[Another in a series of “Highschool Discs”, albums that defined my teenage years (~'93-'99) and moved me in that deep way that seems unique to that age..] For my generation, Smashing Pumpkins were largely brought to our attention via MTV during the era of grunge and alternative rock in the early to mid '90s. There was a huge promotional push of guitar-oriented rock acts like Pearl Jam, Nirvana, Sound Garden, Stone Temple Pilots and other big-name acts that could be found in every teenager's CD binder. In retrospect, I still find a lot of this alternative rock music to be very catchy and often quite experimental and distortion-heavy, particularly in comparison with modern mainstream pop. “Siamese Dream” was Smashing Pumpkins' big break-through record, although they had already made enough of an impression with their debut “Gish” that I had become aware of it at summer camp and happened to buy it just before their massive single “Today” started playing constantly on MTV every day when I got home from school. The album still stands up as a classic of grunge-y alt.-rock, with a fantastic array of guitar distortion pedals. Billy Corgan's unique whiny voice and Butch Vig's production sculpting a euphoric, warm tone. In my memory it seems like an eternity between “Siamese Dream” and the release of “Pisces Iscariot” although I know that they are copyrighted a year apart. The moment I saw the album in my local independent record store, I snatched it up with excitement. The opening tone of the album is quite different from “Siamese Dream”, and it stands in my mind as a classic collection of the Smashing Pumpkins in their more unrefined, experimental mode. Many of the tracks are collected from the b-sides of singles from “Siamese Dream”, making me kick myself now for not buying those 7” singles when I saw them, and there is some unreleased material as well, dipping into an even-more experimental, post-rock territory. All of the material here is catchy and hum-able, sometimes distortion-heavy and driving, alternating with soft, gentle and melody-oriented tracks. My personal preference is the Pumpkins' more melodic, softer side of the spectrum, and the opening track “Soothe” is a perfect example, an intense, minimal and sparse acoustic guitar & vocal demo that I still find stuck in my head to this day. Each track following this has many of the qualities of an album “a-side”, but it is understandable how they wouldn't quite fit on “Siamese Dream”; a relative roughness in the recording quality and slightly unrefined composition creates a unique vibe. The entire “Pisces Iscariot” set has its own flow that makes it sound like an intentionally-structured, if experimental album by the Pumpkins. The band gained even more massive fame and exposure with '95's “Melon Collie And The Infinite Sadness”, but if you missed this early collection, check it out!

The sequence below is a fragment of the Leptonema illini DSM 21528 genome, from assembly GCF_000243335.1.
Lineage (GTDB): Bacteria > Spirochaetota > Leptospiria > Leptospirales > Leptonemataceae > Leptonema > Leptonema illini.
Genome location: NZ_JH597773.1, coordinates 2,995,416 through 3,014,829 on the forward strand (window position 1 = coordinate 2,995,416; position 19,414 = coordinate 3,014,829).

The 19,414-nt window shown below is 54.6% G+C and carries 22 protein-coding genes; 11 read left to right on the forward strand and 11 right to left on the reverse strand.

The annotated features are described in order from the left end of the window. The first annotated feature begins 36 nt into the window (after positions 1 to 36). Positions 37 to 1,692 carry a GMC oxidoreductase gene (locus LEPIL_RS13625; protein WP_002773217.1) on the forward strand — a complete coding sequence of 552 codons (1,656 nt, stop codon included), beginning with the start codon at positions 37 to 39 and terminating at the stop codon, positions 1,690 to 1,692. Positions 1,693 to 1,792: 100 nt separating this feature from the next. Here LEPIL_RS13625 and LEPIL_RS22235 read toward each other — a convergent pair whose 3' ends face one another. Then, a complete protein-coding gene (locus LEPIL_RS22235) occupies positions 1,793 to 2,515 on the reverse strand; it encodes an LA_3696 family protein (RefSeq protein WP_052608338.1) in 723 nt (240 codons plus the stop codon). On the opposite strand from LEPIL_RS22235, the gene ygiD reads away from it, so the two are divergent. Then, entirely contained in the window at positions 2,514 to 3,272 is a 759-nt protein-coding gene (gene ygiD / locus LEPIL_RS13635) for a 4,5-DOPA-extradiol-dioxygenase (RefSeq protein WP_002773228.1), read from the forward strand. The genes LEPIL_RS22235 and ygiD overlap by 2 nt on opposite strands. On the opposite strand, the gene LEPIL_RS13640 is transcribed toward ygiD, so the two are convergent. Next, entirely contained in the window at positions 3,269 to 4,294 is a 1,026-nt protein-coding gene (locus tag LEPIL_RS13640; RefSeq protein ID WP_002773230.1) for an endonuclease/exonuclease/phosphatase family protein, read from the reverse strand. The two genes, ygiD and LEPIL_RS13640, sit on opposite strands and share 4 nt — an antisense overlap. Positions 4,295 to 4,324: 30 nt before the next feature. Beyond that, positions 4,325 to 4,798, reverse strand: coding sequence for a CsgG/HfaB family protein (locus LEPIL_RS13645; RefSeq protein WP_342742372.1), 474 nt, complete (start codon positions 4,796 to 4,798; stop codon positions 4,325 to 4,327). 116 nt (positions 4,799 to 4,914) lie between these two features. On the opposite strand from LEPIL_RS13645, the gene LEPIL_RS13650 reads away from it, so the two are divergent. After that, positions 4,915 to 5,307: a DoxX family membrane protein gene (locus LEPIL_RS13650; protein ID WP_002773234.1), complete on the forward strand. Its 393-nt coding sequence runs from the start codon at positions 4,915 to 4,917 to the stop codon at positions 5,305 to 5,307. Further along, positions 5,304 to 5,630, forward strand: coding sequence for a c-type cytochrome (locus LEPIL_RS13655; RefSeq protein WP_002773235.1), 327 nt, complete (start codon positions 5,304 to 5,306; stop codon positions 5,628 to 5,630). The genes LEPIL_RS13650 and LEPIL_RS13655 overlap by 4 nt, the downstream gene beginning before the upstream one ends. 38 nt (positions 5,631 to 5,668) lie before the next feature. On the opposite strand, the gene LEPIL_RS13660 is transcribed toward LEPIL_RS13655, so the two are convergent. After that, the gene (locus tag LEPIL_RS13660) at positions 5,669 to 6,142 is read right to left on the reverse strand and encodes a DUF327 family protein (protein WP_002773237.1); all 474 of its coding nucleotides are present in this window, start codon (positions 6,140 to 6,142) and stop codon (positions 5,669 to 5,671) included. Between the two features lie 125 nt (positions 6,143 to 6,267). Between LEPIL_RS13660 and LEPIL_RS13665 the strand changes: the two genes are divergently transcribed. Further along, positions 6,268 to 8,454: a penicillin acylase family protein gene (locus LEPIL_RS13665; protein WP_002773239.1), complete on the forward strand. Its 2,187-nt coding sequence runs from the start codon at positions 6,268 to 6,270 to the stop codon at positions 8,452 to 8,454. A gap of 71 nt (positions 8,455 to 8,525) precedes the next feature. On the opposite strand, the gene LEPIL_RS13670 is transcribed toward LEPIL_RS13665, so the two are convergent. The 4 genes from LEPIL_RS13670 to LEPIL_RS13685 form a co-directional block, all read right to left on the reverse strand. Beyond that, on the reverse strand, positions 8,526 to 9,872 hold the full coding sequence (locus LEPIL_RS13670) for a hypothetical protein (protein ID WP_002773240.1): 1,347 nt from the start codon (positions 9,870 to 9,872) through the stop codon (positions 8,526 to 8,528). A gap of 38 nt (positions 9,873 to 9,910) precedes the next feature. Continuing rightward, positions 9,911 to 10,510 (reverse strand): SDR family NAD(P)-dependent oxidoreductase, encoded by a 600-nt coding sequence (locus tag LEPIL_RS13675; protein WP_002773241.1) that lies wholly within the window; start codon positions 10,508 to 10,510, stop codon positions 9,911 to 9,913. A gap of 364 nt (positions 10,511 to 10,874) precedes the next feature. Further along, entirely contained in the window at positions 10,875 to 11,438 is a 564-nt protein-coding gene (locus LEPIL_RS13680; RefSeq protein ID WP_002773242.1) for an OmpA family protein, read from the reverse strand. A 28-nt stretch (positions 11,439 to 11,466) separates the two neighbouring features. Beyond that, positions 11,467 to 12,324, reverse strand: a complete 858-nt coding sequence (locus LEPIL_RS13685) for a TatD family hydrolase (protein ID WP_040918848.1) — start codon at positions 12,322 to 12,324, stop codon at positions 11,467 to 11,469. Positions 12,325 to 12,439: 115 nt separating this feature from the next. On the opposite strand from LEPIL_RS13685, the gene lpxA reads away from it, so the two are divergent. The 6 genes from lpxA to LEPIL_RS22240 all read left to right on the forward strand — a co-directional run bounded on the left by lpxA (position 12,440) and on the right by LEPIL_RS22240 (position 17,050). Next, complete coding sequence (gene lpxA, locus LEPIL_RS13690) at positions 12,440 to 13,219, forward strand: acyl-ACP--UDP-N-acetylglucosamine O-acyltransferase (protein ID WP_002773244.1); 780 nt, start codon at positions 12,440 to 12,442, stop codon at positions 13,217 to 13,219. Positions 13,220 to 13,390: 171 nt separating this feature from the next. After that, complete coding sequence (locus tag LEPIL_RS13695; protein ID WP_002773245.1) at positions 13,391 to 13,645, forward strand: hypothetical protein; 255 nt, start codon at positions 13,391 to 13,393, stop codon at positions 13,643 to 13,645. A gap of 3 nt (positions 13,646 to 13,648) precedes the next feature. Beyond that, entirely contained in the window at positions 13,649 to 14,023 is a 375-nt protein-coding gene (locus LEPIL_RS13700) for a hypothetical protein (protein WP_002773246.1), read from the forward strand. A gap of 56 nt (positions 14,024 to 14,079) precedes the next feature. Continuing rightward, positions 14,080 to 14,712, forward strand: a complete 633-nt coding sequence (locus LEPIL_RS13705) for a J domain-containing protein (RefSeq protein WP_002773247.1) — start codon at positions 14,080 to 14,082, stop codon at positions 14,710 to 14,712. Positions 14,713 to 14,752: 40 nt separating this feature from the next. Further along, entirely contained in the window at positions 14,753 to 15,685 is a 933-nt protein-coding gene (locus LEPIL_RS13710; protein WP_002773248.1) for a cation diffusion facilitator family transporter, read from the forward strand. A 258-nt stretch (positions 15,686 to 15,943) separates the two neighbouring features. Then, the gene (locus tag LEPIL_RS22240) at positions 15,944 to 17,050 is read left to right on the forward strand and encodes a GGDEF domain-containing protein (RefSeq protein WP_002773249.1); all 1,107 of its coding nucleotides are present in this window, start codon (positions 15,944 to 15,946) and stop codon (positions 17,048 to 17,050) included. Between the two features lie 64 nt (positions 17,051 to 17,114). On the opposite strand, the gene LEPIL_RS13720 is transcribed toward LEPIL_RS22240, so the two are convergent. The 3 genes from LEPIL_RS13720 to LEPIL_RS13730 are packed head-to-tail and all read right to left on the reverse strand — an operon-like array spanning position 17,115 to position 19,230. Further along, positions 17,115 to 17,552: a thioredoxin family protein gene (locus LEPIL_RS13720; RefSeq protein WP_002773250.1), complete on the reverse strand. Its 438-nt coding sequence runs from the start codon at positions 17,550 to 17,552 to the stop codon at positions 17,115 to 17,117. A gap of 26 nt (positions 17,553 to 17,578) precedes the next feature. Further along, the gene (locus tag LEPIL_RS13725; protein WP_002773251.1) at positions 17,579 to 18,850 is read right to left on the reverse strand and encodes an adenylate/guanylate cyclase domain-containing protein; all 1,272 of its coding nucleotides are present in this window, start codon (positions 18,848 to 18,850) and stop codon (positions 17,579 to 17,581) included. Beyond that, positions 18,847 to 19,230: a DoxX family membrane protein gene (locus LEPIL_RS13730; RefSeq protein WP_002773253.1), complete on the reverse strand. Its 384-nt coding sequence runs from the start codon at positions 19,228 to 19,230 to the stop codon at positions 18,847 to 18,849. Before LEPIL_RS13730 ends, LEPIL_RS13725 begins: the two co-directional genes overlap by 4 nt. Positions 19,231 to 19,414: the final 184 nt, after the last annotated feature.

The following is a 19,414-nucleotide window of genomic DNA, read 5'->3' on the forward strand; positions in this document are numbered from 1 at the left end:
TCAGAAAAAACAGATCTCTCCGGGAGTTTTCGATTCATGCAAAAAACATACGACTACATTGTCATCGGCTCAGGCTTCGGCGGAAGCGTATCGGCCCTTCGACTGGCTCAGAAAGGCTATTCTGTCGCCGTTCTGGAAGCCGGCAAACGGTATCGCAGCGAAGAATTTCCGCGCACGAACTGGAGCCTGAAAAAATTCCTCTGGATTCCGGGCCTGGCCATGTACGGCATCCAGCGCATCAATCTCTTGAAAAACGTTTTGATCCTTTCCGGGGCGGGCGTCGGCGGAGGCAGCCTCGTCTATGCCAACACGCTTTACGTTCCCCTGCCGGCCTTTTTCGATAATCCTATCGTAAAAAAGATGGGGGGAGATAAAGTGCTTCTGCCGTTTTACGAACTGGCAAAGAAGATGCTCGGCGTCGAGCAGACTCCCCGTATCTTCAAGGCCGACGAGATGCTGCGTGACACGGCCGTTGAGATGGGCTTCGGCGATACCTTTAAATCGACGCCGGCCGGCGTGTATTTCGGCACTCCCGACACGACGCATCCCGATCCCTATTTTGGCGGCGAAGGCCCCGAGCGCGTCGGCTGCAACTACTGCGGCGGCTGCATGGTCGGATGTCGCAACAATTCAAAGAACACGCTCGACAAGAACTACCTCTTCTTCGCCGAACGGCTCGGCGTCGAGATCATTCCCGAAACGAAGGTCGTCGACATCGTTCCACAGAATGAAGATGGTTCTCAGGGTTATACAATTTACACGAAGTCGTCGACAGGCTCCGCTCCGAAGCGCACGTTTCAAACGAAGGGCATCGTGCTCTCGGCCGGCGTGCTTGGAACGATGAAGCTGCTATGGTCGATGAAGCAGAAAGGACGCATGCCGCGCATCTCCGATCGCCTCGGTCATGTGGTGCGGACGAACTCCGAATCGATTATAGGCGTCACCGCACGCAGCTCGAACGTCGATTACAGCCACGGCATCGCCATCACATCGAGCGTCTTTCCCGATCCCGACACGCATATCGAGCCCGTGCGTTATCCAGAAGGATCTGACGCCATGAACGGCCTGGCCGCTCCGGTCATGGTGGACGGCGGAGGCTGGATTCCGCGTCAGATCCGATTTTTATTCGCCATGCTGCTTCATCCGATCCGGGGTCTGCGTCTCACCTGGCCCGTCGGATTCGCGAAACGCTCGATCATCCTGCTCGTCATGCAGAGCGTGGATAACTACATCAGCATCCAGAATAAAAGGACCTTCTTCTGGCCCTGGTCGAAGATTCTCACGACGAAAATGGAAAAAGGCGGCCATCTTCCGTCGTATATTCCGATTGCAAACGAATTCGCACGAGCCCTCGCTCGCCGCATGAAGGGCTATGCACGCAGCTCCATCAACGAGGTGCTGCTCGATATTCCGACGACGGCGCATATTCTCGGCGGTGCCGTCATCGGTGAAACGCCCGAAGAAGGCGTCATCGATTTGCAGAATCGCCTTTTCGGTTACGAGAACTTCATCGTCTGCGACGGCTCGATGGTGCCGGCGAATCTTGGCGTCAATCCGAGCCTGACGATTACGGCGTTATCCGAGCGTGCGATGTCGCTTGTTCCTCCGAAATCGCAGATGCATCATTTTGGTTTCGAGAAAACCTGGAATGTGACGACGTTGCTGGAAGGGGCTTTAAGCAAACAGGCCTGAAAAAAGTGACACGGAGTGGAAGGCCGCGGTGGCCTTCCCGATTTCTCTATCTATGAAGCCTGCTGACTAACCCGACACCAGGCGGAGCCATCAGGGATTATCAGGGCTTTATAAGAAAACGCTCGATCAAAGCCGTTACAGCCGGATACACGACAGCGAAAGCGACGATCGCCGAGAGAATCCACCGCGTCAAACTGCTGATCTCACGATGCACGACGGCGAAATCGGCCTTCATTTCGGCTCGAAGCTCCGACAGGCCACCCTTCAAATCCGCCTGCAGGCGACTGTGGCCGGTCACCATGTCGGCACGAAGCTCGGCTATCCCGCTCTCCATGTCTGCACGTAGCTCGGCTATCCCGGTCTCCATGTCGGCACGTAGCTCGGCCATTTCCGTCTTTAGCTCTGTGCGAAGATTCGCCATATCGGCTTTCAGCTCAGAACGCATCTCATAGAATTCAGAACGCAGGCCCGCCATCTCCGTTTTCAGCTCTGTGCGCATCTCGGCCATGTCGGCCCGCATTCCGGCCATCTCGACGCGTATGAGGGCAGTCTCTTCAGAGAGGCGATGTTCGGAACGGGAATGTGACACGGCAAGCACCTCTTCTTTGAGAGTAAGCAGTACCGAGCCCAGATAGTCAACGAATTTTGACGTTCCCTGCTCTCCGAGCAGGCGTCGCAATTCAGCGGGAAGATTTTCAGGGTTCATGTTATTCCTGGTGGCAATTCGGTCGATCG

This blog will house a new series of music reviews I've been writing in my spare time. I love turning people on to new music, so I thought I would write up little blurbs about some of my favorite records as I come across them in my collection. I am aiming to write a few per week, so check back regularly.